THE THIN MAN (1934): Dashiell Hammett's urbane but fun loving sleuths Nick and Nora Charles, along with their pup Asta, investigate the disappearance of an inventor in this classic blend of laughs and suspense. Shot in just two weeks by director Woody "One-Shot'' Van Dyke and cinematographer James Wong Howe, this gem set the gold standard for the sophisticated comedy—inspiring five sequels as well as countless inferior imitations. Van Dyke previously directed Myrna Loy and William Powell in Manhattan Melodrama and spotted the terrific chemistry of their off screen banter between takes. He insisted on casting the pair as Hammett's hard-drinking super-couple and the glamorous pair became one of the movies' great romantic teams. Shot by the legendary cinematographer James Wong Howe. The film garnered four Oscar nominations, Best Picture, Best Actor in a Leading Role for Powell, Best Director for W.S. Van Dyke Best Writing, Adaptation for Frances Goodrich and Albert Hackett. Dir. Woody Van Dyke

6:45 PM

AFTER THE THIN MAN (1936): In this delightful follow up to The Thin Man, Nick (William Powell) and Nora (Myrna Loy) return to their home in San Francisco determined to rest up from their previous New York adventures, but Nora's snooty family unintentionally embroils them in a murder mystery. Joseph Calleia, Sam Levene, George Zucco and a young Jimmy Stewart add to the fun. Dir. W. S. Van Dyke

8:45 PM

ANOTHER THIN MAN (1939): Another fun outing with hard drinking husband and wife team Nick and Nora Charles (William Powell and Myrna Loy) and their faithful companion Asta. This time their son Nicky, Jr. is along for the ride. In this third installment of the series, Nick and Nora venture out to Long Island to aid Nora's former business manager Colonel MacFay (C. Aubrey Smith). An old enemy of the Colonel's, the mysterious Mr. Church (Sheldon Leonard), claims that he's seen MacFay die in a dream and has come to watch his premonition come true. It does and the police quickly suspect him of McFey's murder. However, the Charleses soon find McFey was surrounded by quite a few people who benefited from his death. Based loosely on one of Dashiell Hammett's Continental Op stories, "The Farewell Murder". Dir. W S Van Dyke II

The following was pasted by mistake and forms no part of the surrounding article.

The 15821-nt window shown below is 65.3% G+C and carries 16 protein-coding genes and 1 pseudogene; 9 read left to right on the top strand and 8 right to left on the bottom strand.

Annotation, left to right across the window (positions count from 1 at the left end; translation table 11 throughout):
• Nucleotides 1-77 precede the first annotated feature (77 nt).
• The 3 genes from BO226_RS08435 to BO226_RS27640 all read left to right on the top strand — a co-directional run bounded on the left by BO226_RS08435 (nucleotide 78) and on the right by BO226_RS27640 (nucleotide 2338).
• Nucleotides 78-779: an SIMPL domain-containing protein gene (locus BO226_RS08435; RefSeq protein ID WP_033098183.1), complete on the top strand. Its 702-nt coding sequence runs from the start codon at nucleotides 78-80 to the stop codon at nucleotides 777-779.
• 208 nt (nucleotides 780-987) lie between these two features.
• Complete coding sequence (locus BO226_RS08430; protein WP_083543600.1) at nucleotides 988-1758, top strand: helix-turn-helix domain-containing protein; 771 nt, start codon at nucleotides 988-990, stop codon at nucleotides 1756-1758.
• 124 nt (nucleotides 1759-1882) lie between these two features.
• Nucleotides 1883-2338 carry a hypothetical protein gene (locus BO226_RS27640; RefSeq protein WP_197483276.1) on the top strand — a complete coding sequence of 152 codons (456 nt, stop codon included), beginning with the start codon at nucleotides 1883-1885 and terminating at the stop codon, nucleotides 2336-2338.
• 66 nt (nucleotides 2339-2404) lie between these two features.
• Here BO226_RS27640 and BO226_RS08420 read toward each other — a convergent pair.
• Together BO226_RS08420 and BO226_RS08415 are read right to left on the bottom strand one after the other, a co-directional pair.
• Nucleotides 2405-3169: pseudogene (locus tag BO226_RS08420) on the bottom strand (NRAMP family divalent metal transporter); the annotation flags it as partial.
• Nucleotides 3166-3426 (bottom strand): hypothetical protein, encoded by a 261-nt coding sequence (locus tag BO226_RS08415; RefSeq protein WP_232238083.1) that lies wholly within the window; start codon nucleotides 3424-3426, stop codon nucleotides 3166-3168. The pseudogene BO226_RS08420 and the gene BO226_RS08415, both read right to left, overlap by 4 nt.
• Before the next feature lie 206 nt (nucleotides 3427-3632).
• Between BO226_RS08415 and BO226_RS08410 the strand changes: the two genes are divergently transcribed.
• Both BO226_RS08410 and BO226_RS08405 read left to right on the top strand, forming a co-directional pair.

10:45 PM

SHADOW OF THE THIN MAN (1941): Dashiell Hammett's hard drinking power couple Nick and Nora Charles (William Powell and Myrna Loy) return for their fourth outing in MGM's sophisticated and witty whodunit series. This time, the pair investigates a murder at a racetrack with the help of their son Nick, Jr. and faithful wirehaired terrier Asta. Dir. W. S. Van Dyke II

12:30 AM